Three top museums of Upper Silesia

¡Hola a todas/os! (Hi everyone!)

In this following blog post I want to share with you three top museums that I have visited some days ago. First of all, let me explain that, historians are very critical with today’s concept of museums because they have become a tool to disseminate a history focused on the nationalist aspect without respecting historiography and research. So, when we visit museums, we try to be critical with all the expositions. But, apart from this topic, that it is a bit discussed at all levels and, in fact, it is a huge debate inside the historiography, I would like to recommend you three museums. Let’s start!

Tarnówskie Góry – History of Mines and Miners

We begin with three museums in one. If you visited this beautiful and small localization, Tarnówskie Góry, you will find one part of the so interesting history of mines and miners in three museums: Tarnówski Góry Museum, Historic Silver Mine and Black Trout Adit. The first one shows the history of the town in a small house where you can find the museum and a cheap restaurant, in my opinion. The amazing thing is that in this house, some time ago, took rest some kings of Poland, the great Jan III Sobieski during the battle of Vienna and, also some part of the Hohenzollern family. Furthermore, the museum explains all the historically evolution of the place since prehistoric times until now with special attention to the history of silver, zinc and lead mines. Apart from this museum, the other ones are more interactive or they are like a field trip because in both of them (Historic Silver Mine and Black Trout Adit) you can visit a mine underground and, specifically, in Black Trout Adit, they explain the history of the underground mine while you have descended a few metres under de surface and are sitting in a small boat that transports you a few metres above the water. It is so recommendable and funny (and a bit scary!). To sum up, I think that in Tarnówskie Góry you can find two different types of museums and, in consequence, you could invest one historical and complete day in this beautiful Silesian localization. Ah! One hour by bus from Katowice.

Świętochłowice – Museum of Silesian Uprisings

This second town is one hour and a bit more from Katowice by tram and, geographically, it is interesting because it is a big region but the centre is so small. But, this doesn’t mean that it hasn’t got anything. In fact, this town has the so important Museum of Silesian Uprisings, the best historical interest of this area where we are. In this museum, based in a good-looking and historical building (with a cheap restaurant!), you will find the history of Silesia but more focused in 20th century history of the region beginning when the three empires (Russian, Prussian and Austro-Hungarian) collapsed after the First World War (or Great War, that is better named) in 1918 (but take into account that this war didn’t finish in 1918. I have the opinion that it finished in 1923). So, as a result of this, the history of the well-known Three Silesian Uprisings began. And the museum it is chronologically organised and, apart from that, you follow some videos (explained by a guy in a screen) that explain you all the transformation of the region. It is worth to visit and to know more about the history of Silesia.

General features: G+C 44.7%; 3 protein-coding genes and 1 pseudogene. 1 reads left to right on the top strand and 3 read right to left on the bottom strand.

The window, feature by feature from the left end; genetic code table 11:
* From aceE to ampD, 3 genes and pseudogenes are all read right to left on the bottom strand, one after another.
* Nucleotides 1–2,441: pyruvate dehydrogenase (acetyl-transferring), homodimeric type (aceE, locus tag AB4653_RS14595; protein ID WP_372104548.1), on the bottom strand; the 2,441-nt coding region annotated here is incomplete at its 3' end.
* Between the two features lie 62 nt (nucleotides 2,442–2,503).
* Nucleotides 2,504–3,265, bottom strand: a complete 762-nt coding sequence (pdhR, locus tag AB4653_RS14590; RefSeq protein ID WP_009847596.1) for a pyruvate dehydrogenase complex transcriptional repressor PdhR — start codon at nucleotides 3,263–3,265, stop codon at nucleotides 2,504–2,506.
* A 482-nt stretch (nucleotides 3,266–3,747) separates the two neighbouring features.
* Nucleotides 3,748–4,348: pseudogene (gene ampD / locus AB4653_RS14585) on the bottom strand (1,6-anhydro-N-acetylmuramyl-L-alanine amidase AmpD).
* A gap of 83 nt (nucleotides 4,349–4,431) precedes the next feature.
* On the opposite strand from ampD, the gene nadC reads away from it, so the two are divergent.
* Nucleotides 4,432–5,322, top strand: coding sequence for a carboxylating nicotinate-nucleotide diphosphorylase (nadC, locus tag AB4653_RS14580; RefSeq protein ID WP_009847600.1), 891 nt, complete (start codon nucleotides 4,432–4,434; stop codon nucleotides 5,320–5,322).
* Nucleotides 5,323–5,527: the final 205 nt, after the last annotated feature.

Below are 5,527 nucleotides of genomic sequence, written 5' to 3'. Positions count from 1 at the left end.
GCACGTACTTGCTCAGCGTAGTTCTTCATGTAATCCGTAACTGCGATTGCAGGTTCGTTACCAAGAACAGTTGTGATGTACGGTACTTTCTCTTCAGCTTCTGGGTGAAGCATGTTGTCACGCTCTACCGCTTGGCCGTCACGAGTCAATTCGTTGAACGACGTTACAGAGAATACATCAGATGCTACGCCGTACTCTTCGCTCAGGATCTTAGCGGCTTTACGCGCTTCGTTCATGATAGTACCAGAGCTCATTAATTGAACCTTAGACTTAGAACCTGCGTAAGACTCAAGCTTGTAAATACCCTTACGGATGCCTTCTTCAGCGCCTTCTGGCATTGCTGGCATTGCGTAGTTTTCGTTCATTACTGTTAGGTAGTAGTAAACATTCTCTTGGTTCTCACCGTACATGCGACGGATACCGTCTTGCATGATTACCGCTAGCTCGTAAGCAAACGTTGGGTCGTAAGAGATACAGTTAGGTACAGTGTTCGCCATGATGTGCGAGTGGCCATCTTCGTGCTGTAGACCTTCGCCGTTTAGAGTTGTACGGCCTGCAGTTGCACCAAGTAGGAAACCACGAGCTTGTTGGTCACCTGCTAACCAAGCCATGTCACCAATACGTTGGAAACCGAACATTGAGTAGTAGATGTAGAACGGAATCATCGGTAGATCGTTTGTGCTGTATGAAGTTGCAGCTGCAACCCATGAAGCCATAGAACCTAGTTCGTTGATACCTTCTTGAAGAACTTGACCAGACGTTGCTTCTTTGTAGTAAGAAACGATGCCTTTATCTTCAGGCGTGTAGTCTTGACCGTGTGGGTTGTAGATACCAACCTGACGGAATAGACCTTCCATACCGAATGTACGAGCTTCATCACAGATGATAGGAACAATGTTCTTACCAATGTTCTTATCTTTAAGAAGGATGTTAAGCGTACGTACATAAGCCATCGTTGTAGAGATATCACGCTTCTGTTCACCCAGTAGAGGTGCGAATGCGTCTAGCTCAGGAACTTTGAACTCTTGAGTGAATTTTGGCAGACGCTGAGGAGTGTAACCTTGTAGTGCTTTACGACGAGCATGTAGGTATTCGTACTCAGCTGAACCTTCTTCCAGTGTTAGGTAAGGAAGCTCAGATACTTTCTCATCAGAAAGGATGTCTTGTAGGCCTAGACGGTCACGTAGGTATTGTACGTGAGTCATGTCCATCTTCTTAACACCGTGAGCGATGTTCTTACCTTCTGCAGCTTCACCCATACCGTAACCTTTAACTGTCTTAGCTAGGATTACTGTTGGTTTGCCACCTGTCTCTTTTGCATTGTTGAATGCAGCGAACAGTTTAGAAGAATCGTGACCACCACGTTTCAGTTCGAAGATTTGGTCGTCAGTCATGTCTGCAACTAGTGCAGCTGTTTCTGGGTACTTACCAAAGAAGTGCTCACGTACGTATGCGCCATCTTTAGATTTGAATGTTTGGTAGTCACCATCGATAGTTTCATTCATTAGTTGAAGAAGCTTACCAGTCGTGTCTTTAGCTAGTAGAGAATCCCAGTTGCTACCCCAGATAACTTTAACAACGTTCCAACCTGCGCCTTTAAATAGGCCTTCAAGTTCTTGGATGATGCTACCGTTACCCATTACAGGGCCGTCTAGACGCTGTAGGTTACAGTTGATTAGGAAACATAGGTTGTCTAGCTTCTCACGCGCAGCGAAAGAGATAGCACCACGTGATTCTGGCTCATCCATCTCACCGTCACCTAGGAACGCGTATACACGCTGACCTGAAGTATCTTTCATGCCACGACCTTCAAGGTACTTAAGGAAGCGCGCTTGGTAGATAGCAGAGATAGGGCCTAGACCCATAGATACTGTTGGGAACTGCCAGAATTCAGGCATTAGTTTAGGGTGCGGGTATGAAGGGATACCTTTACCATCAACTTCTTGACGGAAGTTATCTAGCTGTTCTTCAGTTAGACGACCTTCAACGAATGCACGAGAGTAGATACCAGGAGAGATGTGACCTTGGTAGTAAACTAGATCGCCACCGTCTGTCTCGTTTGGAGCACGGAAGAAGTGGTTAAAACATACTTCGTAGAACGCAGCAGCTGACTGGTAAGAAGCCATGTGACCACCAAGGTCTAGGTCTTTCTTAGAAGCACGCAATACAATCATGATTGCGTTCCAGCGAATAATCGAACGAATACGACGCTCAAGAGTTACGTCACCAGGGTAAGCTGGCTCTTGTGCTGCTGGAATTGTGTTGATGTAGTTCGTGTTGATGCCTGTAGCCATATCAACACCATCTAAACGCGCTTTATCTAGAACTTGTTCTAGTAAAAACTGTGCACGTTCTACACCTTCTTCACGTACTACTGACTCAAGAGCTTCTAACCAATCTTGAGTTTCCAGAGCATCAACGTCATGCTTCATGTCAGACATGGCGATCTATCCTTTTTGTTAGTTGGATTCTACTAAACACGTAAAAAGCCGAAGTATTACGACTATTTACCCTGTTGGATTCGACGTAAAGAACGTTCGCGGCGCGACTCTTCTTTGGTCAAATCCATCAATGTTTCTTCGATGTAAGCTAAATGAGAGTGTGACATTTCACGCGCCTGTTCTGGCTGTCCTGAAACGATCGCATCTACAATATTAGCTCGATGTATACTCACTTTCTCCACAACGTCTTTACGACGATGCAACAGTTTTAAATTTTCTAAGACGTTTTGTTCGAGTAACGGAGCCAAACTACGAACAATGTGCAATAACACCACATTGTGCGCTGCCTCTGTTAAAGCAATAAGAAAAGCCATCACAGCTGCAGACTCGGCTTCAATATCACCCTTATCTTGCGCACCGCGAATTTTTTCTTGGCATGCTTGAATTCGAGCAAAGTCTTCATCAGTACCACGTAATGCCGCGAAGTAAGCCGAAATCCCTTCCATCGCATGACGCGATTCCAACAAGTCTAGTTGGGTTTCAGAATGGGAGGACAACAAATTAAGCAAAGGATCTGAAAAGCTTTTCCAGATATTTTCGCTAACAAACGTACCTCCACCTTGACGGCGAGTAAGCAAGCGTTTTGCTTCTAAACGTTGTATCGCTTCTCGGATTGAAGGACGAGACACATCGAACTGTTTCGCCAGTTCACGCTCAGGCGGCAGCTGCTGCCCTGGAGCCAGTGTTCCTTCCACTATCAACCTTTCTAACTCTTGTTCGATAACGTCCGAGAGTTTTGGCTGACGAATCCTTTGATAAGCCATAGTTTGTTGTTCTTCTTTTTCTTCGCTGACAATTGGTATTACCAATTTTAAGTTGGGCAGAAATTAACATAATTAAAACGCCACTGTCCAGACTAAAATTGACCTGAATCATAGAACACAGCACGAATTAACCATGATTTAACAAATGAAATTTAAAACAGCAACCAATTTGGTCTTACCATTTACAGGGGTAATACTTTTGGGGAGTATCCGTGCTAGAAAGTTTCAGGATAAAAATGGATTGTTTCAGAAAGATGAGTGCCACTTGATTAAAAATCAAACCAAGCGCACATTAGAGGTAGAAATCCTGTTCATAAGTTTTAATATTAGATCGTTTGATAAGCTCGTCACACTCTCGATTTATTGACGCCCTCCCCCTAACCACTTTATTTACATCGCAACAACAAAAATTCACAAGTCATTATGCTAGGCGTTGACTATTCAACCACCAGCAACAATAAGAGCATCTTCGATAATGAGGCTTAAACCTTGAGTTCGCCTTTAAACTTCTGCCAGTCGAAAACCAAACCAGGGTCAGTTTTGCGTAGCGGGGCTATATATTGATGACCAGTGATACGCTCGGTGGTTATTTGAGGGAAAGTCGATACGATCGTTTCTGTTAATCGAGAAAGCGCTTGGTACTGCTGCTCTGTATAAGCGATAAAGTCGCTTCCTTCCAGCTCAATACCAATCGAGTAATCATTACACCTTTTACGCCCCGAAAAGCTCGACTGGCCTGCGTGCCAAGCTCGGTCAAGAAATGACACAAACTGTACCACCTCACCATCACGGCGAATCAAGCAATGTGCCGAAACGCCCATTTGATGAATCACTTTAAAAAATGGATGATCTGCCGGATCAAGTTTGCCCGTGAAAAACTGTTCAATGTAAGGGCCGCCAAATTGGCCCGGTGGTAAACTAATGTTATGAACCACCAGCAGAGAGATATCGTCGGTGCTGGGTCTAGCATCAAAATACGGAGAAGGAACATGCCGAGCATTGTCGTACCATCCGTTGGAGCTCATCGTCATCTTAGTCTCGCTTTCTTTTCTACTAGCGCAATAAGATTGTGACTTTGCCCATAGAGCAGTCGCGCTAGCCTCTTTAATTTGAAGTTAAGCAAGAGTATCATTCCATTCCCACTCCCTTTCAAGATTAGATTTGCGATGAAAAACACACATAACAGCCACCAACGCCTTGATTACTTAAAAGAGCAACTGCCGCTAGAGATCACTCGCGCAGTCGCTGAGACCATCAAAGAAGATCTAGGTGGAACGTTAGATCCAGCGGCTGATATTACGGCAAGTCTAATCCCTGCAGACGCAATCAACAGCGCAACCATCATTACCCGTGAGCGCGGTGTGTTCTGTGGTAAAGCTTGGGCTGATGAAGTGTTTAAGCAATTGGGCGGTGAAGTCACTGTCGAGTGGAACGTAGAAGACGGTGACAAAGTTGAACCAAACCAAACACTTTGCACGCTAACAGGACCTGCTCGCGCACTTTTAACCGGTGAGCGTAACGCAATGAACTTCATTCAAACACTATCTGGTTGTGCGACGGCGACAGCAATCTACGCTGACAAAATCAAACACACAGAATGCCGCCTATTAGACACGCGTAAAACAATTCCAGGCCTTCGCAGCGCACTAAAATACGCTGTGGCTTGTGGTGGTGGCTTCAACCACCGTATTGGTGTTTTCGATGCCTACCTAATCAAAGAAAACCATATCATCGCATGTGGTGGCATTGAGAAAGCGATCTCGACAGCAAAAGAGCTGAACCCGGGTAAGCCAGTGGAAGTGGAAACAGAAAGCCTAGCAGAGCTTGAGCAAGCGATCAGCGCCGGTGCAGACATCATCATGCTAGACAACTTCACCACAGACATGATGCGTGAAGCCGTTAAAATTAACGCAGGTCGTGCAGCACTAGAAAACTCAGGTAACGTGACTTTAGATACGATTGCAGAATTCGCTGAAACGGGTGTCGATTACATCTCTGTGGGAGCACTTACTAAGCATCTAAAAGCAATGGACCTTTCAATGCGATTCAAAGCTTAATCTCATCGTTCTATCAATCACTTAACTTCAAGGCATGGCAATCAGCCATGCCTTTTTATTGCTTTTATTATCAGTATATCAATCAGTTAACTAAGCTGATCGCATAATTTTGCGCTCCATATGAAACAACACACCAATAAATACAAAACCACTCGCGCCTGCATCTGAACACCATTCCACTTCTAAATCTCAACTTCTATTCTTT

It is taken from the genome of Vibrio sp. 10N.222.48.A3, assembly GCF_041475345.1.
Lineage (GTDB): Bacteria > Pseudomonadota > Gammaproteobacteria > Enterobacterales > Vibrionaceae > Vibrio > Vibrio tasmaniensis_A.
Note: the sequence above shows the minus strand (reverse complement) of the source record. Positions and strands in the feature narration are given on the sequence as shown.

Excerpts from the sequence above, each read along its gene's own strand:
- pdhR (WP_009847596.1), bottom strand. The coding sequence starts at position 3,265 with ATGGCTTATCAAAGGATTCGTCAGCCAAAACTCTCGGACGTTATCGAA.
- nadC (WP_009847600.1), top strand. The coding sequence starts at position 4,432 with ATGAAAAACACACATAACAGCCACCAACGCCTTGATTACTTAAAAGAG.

Katowice – Museum of the History of Katowice

The last museum in located in the capital of Upper Silesia, Katowice, and it is not the Silesian Museum, but the Museum of the History of Katowice. Probably, you will think that it is not interesting and not worth to visit it, but it is. Why? (Dlaczego?) Because you can learn a lot about the history of the city, of course, but also you can find some non-touristic places worth it to visit. In addition, you can understand some of the street and their names and the history of several building. But, it is no worth only for this but for two other aspects: first one, at the beginning of the visit, you can see how it was an aristocratic flat of that époque and you can do a comparison with another worker flat. It is a permanent exhibition, which they wanted you to learn how, was life in these two social classes. The second aspect is related to the Świętochłowice museum because, in the second part of the visit, you follow a guy explaining you the historical evolution of the city in Polish but with subtitles and it is easy to follow and to understand. The only negative thing that I found is that the exhibition doesn’t show so much information about the history of the city during the Third Reich and Second World War. Take into account that Tuesdays are free to enter and visit and, when you finish, I bloody recommend to you to turn the street left and sit down in front of the Music Academy just to listen the music and the rehearsals.

Any more historical topics or debates that you would like to discuss, I am open to it 🙂

Arnau Roura


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